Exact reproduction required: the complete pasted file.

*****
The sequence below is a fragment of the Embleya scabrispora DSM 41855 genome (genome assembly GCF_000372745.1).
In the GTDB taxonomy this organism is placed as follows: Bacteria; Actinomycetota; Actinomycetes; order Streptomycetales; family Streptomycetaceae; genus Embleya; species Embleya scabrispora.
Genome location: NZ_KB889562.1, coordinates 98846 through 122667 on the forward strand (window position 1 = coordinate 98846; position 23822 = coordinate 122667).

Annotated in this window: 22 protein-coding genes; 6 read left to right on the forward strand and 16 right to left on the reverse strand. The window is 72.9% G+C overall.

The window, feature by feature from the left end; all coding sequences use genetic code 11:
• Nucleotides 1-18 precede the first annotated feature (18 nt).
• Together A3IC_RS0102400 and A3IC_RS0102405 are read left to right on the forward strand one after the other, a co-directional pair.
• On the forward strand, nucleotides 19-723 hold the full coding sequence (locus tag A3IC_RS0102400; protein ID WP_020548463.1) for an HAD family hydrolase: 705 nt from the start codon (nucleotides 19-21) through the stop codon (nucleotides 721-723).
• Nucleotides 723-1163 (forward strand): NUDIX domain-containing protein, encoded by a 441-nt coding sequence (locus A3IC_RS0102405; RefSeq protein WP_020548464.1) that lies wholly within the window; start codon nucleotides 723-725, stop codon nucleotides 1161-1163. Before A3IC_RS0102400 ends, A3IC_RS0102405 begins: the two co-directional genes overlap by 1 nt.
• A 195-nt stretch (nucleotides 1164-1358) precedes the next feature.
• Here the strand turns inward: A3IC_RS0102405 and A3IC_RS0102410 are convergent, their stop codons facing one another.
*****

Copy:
The sequence below is a fragment of the Embleya scabrispora DSM 41855 genome (genome assembly GCF_000372745.1).
In the GTDB taxonomy this organism is placed as follows: Bacteria; Actinomycetota; Actinomycetes; order Streptomycetales; family Streptomycetaceae; genus Embleya; species Embleya scabrispora.
Genome location: NZ_KB889562.1, coordinates 98846 through 122667 on the forward strand (window position 1 = coordinate 98846; position 23822 = coordinate 122667).

Annotated in this window: 22 protein-coding genes; 6 read left to right on the forward strand and 16 right to left on the reverse strand. The window is 72.9% G+C overall.

The window, feature by feature from the left end; all coding sequences use genetic code 11:
• Nucleotides 1-18 precede the first annotated feature (18 nt).
• Together A3IC_RS0102400 and A3IC_RS0102405 are read left to right on the forward strand one after the other, a co-directional pair.
• On the forward strand, nucleotides 19-723 hold the full coding sequence (locus tag A3IC_RS0102400; protein ID WP_020548463.1) for an HAD family hydrolase: 705 nt from the start codon (nucleotides 19-21) through the stop codon (nucleotides 721-723).
• Nucleotides 723-1163 (forward strand): NUDIX domain-containing protein, encoded by a 441-nt coding sequence (locus A3IC_RS0102405; RefSeq protein WP_020548464.1) that lies wholly within the window; start codon nucleotides 723-725, stop codon nucleotides 1161-1163. Before A3IC_RS0102400 ends, A3IC_RS0102405 begins: the two co-directional genes overlap by 1 nt.
• A 195-nt stretch (nucleotides 1164-1358) precedes the next feature.
• Here the strand turns inward: A3IC_RS0102405 and A3IC_RS0102410 are convergent, their stop codons facing one another.